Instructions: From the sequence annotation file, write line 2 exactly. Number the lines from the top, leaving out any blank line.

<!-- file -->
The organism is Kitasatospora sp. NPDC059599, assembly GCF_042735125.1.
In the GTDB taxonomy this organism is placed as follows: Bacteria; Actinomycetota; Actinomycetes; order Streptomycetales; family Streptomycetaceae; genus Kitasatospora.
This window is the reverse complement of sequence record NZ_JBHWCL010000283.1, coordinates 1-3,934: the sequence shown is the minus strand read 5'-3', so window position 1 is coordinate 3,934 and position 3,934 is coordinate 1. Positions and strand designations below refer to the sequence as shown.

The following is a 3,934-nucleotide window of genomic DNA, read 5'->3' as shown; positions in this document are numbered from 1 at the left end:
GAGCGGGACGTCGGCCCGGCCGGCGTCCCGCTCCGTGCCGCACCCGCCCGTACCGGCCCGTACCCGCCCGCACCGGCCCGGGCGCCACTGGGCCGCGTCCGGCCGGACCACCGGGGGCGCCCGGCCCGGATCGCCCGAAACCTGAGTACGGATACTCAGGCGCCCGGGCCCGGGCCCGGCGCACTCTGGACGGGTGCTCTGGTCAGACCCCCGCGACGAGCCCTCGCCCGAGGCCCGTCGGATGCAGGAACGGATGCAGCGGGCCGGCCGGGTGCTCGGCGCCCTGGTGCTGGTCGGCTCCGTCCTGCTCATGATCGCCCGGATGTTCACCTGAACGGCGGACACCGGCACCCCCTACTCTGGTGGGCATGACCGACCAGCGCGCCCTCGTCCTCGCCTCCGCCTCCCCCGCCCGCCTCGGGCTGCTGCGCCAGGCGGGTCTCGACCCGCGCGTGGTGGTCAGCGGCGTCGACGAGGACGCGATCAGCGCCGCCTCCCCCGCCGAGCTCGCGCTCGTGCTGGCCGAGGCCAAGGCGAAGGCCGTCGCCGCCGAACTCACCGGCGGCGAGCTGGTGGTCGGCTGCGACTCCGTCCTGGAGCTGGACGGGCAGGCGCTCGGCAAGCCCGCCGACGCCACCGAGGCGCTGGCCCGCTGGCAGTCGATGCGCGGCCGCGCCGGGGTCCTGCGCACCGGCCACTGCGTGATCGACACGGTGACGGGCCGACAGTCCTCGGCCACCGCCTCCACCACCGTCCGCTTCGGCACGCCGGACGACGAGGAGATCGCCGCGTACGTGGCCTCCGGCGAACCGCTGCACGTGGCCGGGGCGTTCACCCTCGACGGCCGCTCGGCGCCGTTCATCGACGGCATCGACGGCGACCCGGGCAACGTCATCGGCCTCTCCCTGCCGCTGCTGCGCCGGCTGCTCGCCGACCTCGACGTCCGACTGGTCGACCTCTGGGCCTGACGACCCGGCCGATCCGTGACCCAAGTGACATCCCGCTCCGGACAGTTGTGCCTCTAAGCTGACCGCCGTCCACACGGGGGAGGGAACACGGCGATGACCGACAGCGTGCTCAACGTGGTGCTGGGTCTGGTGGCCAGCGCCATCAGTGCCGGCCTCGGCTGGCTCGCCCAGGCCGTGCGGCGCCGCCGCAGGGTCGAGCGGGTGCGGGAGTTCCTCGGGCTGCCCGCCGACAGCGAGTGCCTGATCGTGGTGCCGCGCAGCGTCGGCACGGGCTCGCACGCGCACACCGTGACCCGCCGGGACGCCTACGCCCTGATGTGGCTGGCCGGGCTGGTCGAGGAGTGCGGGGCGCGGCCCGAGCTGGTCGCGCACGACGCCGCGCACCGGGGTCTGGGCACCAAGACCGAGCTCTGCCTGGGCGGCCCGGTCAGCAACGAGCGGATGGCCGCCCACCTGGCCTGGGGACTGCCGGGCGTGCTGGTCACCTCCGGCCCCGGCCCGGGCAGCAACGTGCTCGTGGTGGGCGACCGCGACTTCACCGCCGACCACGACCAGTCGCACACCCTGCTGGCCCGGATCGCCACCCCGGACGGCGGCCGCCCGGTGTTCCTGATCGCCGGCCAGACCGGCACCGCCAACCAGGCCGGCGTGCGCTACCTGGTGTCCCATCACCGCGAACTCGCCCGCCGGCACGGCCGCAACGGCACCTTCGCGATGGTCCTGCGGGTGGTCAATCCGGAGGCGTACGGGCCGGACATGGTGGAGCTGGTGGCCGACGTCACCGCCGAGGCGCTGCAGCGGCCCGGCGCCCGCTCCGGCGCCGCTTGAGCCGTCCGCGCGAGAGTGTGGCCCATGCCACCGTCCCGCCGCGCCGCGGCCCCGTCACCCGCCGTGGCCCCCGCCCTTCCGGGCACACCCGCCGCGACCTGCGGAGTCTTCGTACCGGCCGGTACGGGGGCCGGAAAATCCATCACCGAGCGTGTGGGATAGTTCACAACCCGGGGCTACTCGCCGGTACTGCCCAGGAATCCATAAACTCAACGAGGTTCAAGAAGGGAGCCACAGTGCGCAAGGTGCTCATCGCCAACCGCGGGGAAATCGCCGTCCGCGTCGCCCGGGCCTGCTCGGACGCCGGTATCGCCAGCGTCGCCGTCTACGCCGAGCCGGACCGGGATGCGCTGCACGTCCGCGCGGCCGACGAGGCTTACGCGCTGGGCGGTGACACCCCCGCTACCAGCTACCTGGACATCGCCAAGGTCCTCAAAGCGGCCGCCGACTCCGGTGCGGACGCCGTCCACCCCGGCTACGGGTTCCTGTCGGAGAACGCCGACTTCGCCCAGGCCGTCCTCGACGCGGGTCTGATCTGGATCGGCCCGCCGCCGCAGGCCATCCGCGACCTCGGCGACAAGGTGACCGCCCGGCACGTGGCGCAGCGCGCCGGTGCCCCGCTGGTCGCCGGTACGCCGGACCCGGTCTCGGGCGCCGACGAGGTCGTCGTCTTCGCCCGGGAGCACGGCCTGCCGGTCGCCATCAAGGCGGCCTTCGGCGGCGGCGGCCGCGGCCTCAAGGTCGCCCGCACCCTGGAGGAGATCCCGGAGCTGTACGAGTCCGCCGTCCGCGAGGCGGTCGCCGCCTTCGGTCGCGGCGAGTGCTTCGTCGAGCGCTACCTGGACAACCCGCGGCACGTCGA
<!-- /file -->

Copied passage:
In the GTDB taxonomy this organism is placed as follows: Bacteria; Actinomycetota; Actinomycetes; order Streptomycetales; family Streptomycetaceae; genus Kitasatospora.